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An e-model for journalism in Seattle

After the 146-year-old Post-Intelligencer folded last year, 20 of 160 employees were retained to produce an online product.

March 20, 2010|James Rainey
  • The Seattle PI folded last year after 146 years. It's online only now.
The Seattle PI folded last year after 146 years. It's online only now. (Elaine Thompson / Associated…)

From Seattle — When a bright young reporter for the Seattle Post-Intelligencer named Monica Guzman mentioned a couple of years ago that she planned to post a story with a Web link to the rival Seattle Times, colleagues didn't swallow their tongues. But close.

Joel Connelly, a veteran political columnist at the Post-Intelligencer, found that his forays away from his beat, to review books and write about religion, made union overseers all twitchy. They didn't like anybody coloring outside the lines.

But in the year since the Post-Intelligencer printed its last edition and laid off all but 20 of 160 employees, Guzman, Connelly and their co-workers have been unleashed to cover and link to just about whatever they want. Amateur journalists have been invited to join their ranks. Other media outlets have been thrown into the mix. A 146-year-old newspaper has been reborn as an Internet-only news site that invites material from almost all comers.

Whether becomes a paradigm for newspapers in the Internet Age remains to be seen. But on Thursday night, the "small but mighty news staff" -- the words of Executive Producer Michelle Nicolosi -- invited the community to celebrate one year of survival in their brave new guise.

The staff and supporters gathered at the Crocodile Café, where Nirvana once played. A man dressed as a globe with an eagle on top, just like the one that sits atop the PI's landmark office beside Puget Sound, listened to a Marilyn Monroe impersonator serenade him with a growly, campy, JFK-tribute-style "Happy Birthday."

The moment played a bit like itself -- uneven and inspired, accessible and oddball. The new PI can't afford to be comprehensive. It doesn't really try to be authoritative. It no longer offers routine coverage of county government, for example, but highlights felines in the cutesy LOLcats feature and misses no turn in the saga of Amanda Knox, the University of Washington student tried for murder in Italy.

Number crunching

It's difficult to extrapolate from Seattle to other cities, in part because the long-dominant Seattle Times still survives here. But the PI and Seattle find themselves in an extreme case of the broadening and flattening of media around the country. More voices and outlets keep staking out niches. No one is preeminent.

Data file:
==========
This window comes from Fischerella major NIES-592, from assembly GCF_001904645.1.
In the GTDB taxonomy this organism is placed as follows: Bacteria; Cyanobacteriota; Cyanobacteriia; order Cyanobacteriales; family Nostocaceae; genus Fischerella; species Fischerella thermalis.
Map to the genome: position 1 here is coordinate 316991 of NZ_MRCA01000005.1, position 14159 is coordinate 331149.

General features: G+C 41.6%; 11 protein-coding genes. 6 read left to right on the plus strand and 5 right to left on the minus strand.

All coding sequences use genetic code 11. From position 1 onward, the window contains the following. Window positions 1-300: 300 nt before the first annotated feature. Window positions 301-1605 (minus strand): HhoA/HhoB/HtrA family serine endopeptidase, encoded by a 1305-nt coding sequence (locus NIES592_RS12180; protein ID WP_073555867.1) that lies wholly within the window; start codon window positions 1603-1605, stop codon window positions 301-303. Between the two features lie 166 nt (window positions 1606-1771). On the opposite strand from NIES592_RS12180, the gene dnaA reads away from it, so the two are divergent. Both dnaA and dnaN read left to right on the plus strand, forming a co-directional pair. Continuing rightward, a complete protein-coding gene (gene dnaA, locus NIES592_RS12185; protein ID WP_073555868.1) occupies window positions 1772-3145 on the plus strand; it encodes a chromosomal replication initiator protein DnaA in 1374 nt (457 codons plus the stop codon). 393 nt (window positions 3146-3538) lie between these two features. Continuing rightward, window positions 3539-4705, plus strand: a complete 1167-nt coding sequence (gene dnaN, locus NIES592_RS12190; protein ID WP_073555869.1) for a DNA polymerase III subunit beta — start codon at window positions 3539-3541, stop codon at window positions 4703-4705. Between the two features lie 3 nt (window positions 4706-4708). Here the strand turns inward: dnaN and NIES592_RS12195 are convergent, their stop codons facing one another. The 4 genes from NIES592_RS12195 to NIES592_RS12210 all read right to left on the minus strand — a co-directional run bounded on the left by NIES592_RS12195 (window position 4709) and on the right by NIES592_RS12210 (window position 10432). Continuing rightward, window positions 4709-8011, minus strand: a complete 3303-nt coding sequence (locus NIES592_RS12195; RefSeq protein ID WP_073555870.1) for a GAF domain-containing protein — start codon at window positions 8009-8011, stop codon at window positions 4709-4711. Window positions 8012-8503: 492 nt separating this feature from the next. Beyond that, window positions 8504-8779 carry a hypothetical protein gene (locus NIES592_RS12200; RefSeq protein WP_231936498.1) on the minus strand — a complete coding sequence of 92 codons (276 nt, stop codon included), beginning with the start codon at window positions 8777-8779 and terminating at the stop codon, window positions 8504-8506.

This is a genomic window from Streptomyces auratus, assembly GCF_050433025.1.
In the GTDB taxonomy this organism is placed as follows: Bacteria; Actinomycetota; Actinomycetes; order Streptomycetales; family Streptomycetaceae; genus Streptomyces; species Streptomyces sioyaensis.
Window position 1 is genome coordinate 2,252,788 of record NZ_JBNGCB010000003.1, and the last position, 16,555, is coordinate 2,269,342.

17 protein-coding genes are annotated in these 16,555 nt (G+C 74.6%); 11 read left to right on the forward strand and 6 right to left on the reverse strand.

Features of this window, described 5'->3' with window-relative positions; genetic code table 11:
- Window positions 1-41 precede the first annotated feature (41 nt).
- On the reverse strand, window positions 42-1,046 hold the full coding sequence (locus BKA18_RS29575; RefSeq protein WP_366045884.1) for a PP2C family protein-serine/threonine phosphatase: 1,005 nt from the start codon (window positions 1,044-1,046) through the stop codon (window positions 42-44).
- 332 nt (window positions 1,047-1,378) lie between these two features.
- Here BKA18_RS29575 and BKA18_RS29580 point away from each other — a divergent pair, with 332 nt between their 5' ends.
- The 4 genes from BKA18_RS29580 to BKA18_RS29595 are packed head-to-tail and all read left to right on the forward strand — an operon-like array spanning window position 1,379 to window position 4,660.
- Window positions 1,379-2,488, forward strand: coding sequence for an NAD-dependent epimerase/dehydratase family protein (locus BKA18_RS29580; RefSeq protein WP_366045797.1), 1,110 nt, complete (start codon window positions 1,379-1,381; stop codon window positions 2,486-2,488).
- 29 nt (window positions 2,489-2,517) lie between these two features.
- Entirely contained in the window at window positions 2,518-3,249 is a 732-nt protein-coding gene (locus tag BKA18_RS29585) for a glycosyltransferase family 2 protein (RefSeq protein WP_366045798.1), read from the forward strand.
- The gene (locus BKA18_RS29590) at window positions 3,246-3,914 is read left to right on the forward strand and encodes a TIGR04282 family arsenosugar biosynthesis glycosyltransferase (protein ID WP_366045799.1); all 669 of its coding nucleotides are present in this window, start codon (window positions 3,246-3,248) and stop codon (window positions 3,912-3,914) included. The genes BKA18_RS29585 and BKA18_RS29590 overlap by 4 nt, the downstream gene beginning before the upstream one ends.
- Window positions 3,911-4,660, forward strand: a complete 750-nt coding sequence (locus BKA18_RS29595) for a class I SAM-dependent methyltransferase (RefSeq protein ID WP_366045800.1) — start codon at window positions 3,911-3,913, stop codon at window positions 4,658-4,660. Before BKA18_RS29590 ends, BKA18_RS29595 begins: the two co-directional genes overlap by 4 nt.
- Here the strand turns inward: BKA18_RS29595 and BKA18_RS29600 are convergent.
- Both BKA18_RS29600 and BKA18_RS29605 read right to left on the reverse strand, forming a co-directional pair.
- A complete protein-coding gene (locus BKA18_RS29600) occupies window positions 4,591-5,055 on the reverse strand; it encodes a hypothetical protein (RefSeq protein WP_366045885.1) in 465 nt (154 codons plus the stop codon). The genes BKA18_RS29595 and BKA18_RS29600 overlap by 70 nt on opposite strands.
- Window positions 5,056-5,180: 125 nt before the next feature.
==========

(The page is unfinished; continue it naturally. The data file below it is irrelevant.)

In the last three years, the city has seen the emergence of a pair of nonprofit websites, Investigate West and Crosscut, that produce deeper public service and investigative journalism. A new online for-profit, PubliCola, has scored political scoops. And the neighborhood-centric region has spawned a giant school of hyper-local blogs -- many published at

"We are in a very, very rich ecosystem here," said Nicolosi, a former Orange County Register reporter who had begun building the broader community well before the newspaper died.

Pre-collapse, the print PI lost as much as an estimated $14 million in a year. Professional journalism could not continue with that sort of bleed out. Now an ad staff of 11 tries to find enough money to make the chopped-back enterprise self-sustaining.

They won't talk money details but acknowledge they're not yet profitable. A sheet of paper posted outside General Manager Pat Balles' office suggested the PI had "booked" $544,000 toward a first-quarter goal of $1.3 million. "Those aren't the real numbers," Balles said of the apparent shortfall, adding only that the site is "on track" to profitability.

The PI has succeeded in maintaining its traffic since the print edition folded. It claims an average of 4 million unique visitors and 40 million page views a month. (The Nielsen ratings agency puts monthly visitors at about half that.)

Newsroom survivors exhibit the ebullience (or is that fear, dusted with caffeine?) of living through a near-death experience.

"The 24-hour news cycle can be breathless and tense. Maybe we don't get enough time for reflection," said Connelly, who has logged 37 years here. "But on the other hand, we are part of a bold experiment to perhaps be part of a model for the business in the future."

Connelly, 61, took a pay cut to remain in the mix. He remains focused mostly on politics and government but in the new world also posts items on Alaska's aerial wolf kill and on the seal flippers served in the Ottawa House of Commons cafeteria.

He's one of the PI's remaining name brands, along with Pulitzer Prize-winning cartoonist David Horsey, and sports columnist Art Thiel.


Despite the audience-driven lighter fare, the town's movers say the PI still lands enough scoops and worthy analysis on civic affairs to keep them coming back. But the most novel part of the operation would be its incorporation of citizen journalism, which Nicolosi and crew nurture in regular training sessions. They teach the amateurs how to choose a topic, write a headline, "optimize" a blog post for Internet search.

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